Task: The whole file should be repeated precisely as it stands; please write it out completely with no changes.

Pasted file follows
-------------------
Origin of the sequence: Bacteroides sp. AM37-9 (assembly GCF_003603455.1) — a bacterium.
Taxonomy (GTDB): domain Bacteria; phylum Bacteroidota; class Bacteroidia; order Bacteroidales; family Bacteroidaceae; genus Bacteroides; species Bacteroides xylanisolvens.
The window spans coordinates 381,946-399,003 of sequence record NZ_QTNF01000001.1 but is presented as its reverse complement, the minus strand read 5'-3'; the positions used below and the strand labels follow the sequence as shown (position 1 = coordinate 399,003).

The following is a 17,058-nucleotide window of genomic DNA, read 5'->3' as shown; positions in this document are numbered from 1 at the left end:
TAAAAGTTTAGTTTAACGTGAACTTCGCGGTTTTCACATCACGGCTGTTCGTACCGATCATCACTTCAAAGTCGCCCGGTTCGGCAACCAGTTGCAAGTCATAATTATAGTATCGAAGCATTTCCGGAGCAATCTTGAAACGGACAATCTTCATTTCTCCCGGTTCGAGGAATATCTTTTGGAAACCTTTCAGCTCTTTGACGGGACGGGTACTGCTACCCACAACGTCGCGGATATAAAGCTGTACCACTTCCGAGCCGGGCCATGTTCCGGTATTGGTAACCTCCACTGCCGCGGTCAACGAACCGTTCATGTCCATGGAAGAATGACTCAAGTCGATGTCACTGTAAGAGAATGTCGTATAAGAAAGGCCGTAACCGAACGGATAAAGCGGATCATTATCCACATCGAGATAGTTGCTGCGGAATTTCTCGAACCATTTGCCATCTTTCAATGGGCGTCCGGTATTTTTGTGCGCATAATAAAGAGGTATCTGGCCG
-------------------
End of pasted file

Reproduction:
Origin of the sequence: Bacteroides sp. AM37-9 (assembly GCF_003603455.1) — a bacterium.
Taxonomy (GTDB): domain Bacteria; phylum Bacteroidota; class Bacteroidia; order Bacteroidales; family Bacteroidaceae; genus Bacteroides; species Bacteroides xylanisolvens.
The window spans coordinates 381,946-399,003 of sequence record NZ_QTNF01000001.1 but is presented as its reverse complement, the minus strand read 5'-3'; the positions used below and the strand labels follow the sequence as shown (position 1 = coordinate 399,003).

The following is a 17,058-nucleotide window of genomic DNA, read 5'->3' as shown; positions in this document are numbered from 1 at the left end:
TAAAAGTTTAGTTTAACGTGAACTTCGCGGTTTTCACATCACGGCTGTTCGTACCGATCATCACTTCAAAGTCGCCCGGTTCGGCAACCAGTTGCAAGTCATAATTATAGTATCGAAGCATTTCCGGAGCAATCTTGAAACGGACAATCTTCATTTCTCCCGGTTCGAGGAATATCTTTTGGAAACCTTTCAGCTCTTTGACGGGACGGGTACTGCTACCCACAACGTCGCGGATATAAAGCTGTACCACTTCCGAGCCGGGCCATGTTCCGGTATTGGTAACCTCCACTGCCGCGGTCAACGAACCGTTCATGTCCATGGAAGAATGACTCAAGTCGATGTCACTGTAAGAGAATGTCGTATAAGAAAGGCCGTAACCGAACGGATAAAGCGGATCATTATCCACATCGAGATAGTTGCTGCGGAATTTCTCGAACCATTTGCCATCTTTCAATGGGCGTCCGGTATTTTTGTGCGCATAATAAAGAGGTATCTGGCCG